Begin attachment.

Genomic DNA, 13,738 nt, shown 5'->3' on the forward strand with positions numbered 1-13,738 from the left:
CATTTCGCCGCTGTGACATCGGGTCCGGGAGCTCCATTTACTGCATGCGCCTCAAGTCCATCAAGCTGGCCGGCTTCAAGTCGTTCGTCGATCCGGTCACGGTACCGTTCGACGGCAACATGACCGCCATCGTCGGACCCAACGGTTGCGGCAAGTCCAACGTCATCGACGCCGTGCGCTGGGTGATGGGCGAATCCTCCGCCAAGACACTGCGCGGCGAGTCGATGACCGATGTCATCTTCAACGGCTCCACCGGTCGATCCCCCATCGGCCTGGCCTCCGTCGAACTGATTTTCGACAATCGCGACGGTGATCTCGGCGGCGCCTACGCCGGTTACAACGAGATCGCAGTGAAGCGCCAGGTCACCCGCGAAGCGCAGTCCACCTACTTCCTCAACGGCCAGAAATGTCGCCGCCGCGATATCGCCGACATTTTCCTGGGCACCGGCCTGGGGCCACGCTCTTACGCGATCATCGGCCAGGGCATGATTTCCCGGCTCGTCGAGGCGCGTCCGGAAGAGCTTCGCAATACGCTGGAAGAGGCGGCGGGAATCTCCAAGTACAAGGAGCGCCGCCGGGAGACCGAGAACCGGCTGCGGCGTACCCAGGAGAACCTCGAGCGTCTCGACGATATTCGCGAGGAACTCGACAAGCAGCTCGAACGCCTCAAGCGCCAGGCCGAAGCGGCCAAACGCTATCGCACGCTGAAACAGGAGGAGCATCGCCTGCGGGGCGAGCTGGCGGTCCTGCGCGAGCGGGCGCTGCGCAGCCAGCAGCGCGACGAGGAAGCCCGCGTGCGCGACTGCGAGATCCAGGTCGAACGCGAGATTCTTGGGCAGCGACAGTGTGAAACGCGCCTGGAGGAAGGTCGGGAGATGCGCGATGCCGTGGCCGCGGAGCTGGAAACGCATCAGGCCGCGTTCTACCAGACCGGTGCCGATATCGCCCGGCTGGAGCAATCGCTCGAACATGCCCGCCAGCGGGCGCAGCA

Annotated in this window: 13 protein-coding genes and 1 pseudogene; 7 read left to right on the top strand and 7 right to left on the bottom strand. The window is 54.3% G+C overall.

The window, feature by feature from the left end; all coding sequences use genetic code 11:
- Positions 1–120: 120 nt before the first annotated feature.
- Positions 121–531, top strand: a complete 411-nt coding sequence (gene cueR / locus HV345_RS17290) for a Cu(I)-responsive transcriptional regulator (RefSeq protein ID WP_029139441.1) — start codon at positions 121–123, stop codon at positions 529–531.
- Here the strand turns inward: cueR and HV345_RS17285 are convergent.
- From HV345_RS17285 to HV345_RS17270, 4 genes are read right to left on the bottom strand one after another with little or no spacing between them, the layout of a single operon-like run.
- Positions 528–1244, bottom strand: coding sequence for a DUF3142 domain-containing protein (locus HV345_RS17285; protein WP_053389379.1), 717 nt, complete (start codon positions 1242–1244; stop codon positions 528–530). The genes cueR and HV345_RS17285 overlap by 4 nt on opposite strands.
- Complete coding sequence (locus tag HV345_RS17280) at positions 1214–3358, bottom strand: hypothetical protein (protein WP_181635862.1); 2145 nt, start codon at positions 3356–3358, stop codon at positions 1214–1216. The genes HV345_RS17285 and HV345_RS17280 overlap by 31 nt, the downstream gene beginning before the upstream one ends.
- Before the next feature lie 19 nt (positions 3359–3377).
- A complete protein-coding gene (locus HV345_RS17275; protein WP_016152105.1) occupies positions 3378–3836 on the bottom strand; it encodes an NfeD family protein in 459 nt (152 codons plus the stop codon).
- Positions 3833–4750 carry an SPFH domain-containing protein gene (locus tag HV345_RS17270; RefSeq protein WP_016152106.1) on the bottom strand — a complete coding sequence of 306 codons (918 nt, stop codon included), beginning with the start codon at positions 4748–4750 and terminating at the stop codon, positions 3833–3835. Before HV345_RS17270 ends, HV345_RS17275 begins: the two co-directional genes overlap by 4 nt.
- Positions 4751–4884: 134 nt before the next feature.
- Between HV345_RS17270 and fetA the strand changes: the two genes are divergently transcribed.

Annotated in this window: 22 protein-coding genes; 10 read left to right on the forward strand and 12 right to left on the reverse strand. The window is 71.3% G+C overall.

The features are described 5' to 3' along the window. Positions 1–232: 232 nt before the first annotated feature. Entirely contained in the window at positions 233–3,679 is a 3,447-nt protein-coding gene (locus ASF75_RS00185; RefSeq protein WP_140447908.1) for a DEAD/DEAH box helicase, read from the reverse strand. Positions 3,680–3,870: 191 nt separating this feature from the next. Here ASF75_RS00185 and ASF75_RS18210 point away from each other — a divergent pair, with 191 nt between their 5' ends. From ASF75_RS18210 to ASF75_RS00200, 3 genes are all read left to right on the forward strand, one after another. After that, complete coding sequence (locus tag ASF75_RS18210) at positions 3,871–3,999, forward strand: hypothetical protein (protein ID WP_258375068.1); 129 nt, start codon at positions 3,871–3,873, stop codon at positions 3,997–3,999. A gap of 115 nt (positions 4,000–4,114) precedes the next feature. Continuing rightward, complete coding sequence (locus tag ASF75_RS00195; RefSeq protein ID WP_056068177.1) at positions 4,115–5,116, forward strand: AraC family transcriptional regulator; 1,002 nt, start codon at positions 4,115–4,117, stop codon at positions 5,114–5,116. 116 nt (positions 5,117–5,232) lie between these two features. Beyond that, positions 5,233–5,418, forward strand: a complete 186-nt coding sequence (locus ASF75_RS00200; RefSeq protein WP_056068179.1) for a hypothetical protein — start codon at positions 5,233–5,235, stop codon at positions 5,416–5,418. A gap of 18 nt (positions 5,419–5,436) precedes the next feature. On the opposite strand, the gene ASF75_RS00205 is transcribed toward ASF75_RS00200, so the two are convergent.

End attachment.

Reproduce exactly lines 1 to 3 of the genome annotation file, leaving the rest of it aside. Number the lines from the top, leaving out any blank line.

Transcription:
Genomic DNA, 13,738 nt, shown 5'->3' on the forward strand with positions numbered 1-13,738 from the left:
CATTTCGCCGCTGTGACATCGGGTCCGGGAGCTCCATTTACTGCATGCGCCTCAAGTCCATCAAGCTGGCCGGCTTCAAGTCGTTCGTCGATCCGGTCACGGTACCGTTCGACGGCAACATGACCGCCATCGTCGGACCCAACGGTTGCGGCAAGTCCAACGTCATCGACGCCGTGCGCTGGGTGATGGGCGAATCCTCCGCCAAGACACTGCGCGGCGAGTCGATGACCGATGTCATCTTCAACGGCTCCACCGGTCGATCCCCCATCGGCCTGGCCTCCGTCGAACTGATTTTCGACAATCGCGACGGTGATCTCGGCGGCGCCTACGCCGGTTACAACGAGATCGCAGTGAAGCGCCAGGTCACCCGCGAAGCGCAGTCCACCTACTTCCTCAACGGCCAGAAATGTCGCCGCCGCGATATCGCCGACATTTTCCTGGGCACCGGCCTGGGGCCACGCTCTTACGCGATCATCGGCCAGGGCATGATTTCCCGGCTCGTCGAGGCGCGTCCGGAAGAGCTTCGCAATACGCTGGAAGAGGCGGCGGGAATCTCCAAGTACAAGGAGCGCCGCCGGGAGACCGAGAACCGGCTGCGGCGTACCCAGGAGAACCTCGAGCGTCTCGACGATATTCGCGAGGAACTCGACAAGCAGCTCGAACGCCTCAAGCGCCAGGCCGAAGCGGCCAAACGCTATCGCACGCTGAAACAGGAGGAGCATCGCCTGCGGGGCGAGCTGGCGGTCCTGCGCGAGCGGGCGCTGCGCAGCCAGCAGCGCGACGAGGAAGCCCGCGTGCGCGACTGCGAGATCCAGGTCGAACGCGAGATTCTTGGGCAGCGACAGTGTGAAACGCGCCTGGAGGAAGGTCGGGAGATGCGCGATGCCGTGGCCGCGGAGCTGGAAACGCATCAGGCCGCGTTCTACCAGACCGGTGCCGATATCGCCCGGCTGGAGCAATCGCTCGAACATGCCCGCCAGCGGGCGCAGCA

Annotated in this window: 13 protein-coding genes and 1 pseudogene; 7 read left to right on the top strand and 7 right to left on the bottom strand. The window is 54.3% G+C overall.